The Adventures of the Foodie Therapist with Four Teenagers – By Leoni Ryan
Food is evocative. To evoke? Stimulate, vex or irritate. At the mere mention of the Keens curry powder I am sure that many of you would be irritated by the memory or join me in retrospection (if you are old enough) to the delights of this culinary savior from the seventies. . .
In my last article the old Keens Curry Powder was one of the heroes (oh and of course my Mum).
Continuing along this theme seems logical, as I have more to say about the use of Keens (and my Mum), and the memories they evoke.
Hard to believe but I was a teenager once and Keens curry powder was an essential ingredient in the first Valentines meal I created as a naïve and overly enthusiastic seventeen year old living away from home. Now that I have two daughters around this age I am pleased that my efforts (they would laugh at the thought of me having any influence over their taste or style), have had an effect over their choice of “out to impress” culinary creations.
My 17 year old self took the day off work to create a gourmet extravaganza to impress the all too gorgeous town planner who would become a historical character in my story for more reasons than just this meal. So what did I take all day to cook? Now go easy on your judgement of my menu choice. Money was scarce, so the trusty can of tuna was the ‘star’ of the dish……a tuna curry made on ….? Water and ….Keens curry powder!!! Well I can assure you he didn’t stick around for my culinary skills which I am relieved to say have significantly developed.
More Keen’s memories. I have referred to Mum as a simple yet wholesome cook. One of the treats I would look forward to was Mum’s curried prawns and rice. Now foodies please be patient. I too understand that a proper curry requires the grinding of beautiful spice, fragrant herbs blended with coconut milk and cream – none of which appear in the recipe. And I also know that green prawns are to be used in hot dishes …yet…bear with me.
I decided to recreate Mum’s dish for my brood of three (three daughters as No 1 son is overseas for an indefinite time). Daughter no 1 said with a look of distaste “ I can smell curry” …to which I replied reminiscently “You can …Mmmm …” … She took one look and was mildly converted to the idea of at least trying the sauce “Not bad Mum ..what’s in it?” ….How does a mother answer that question? I was relieved it went unanswered as my hoard of loving children devoured my retro reconstruction.
To replace Mum’s white Sunrise I adapted her Curried Pineapple Rice (yes using Keens and tinned pineapple pieces) yet I added my modern twist by combining the new trends of quinoa and buckwheat and lots of fresh herbs. All in all it was a hit.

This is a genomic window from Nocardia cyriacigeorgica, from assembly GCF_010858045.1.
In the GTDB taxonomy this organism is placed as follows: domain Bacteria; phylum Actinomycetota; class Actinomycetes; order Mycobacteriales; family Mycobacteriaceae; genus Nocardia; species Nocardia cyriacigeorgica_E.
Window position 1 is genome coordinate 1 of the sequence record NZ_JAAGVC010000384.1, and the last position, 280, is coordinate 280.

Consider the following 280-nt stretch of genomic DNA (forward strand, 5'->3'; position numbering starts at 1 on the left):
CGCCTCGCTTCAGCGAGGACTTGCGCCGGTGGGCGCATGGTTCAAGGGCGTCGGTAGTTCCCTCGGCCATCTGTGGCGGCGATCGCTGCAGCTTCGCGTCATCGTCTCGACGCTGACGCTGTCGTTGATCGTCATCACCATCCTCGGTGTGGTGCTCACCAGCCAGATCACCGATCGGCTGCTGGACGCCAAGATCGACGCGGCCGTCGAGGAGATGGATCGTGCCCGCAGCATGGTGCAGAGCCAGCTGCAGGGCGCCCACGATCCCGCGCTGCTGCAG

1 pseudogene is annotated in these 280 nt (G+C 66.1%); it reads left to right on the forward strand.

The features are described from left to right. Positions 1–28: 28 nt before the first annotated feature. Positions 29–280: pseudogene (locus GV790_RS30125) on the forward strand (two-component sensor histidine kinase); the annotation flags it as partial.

I am putting the Keens back in the pantry for a while as I don’t wish to risk evoking irritation and not stimulation.
I will sign off here and leave you until my next article which I am thinking may be more progressive ( albeit momentarily).
Oh …and I am actually a psychotherapist (thus the title of my blog.) My children of course would just say I am psycho which is possibly accurate on any given day. Whether I am a little crazy or not, I do see a correlation between what and how we eat and the way we are as individuals and as a family unit . I love the concept of the Movie Like Water for Chocolate ie. our emotional state can be infused into our cooking. Well if my children are right and I am a psycho …things are definitely hotting up in the kitchen with or without the Keens.
Enjoy Mwah x
A cup of brown or white rice (cooked to instructions but just slightly undercooked)
1 large brown onion diced
1 red capsicum diced
1 yellow capsicum diced
1 green capsicum diced
1 cup of raw cashew nuts
3 sticks of celery diced
1 tablespoon of curry powder
A couple of good splashes of soy sauce
1 small tin of pineapple pieces
Optional – I now add a cup of cooked quinoa (tri colour ) and a heap of English spinach and top with a bunch of chopped up coriander .
Stir fry all vegetables in a tablespoon of olive oil in a fry pan until onion is translucent. Add curry powder and stir. Add rice and a bit of extra olive oil. Add pineapple drained of juice. Allow to fry until rice becomes a little crispy. Add soy to taste .
Noeline’s Curried Prawns
1 large brown onion diced
½ kg of peeled, cooked deveined prawns
1/3 cup of plain flour
1 cup of milk
Tablespoon of sugar
Bunch English Spinach
Melt the butter in the pan and then add the onion and fry until translucent without allowing the butter or the onions to brown. There should be lots of melted butter in the pan otherwise add some more at this point. Sprinkle flour and make a roux ( a buttery paste ) ..cook for about a minute to cook the flour out of the butter . Add curry powder and milk gradually so that you end up with a thick sauce. Add prawns and stir. Add some English spinach to the pan. Turn off the heat and let it sit so spinach wilts.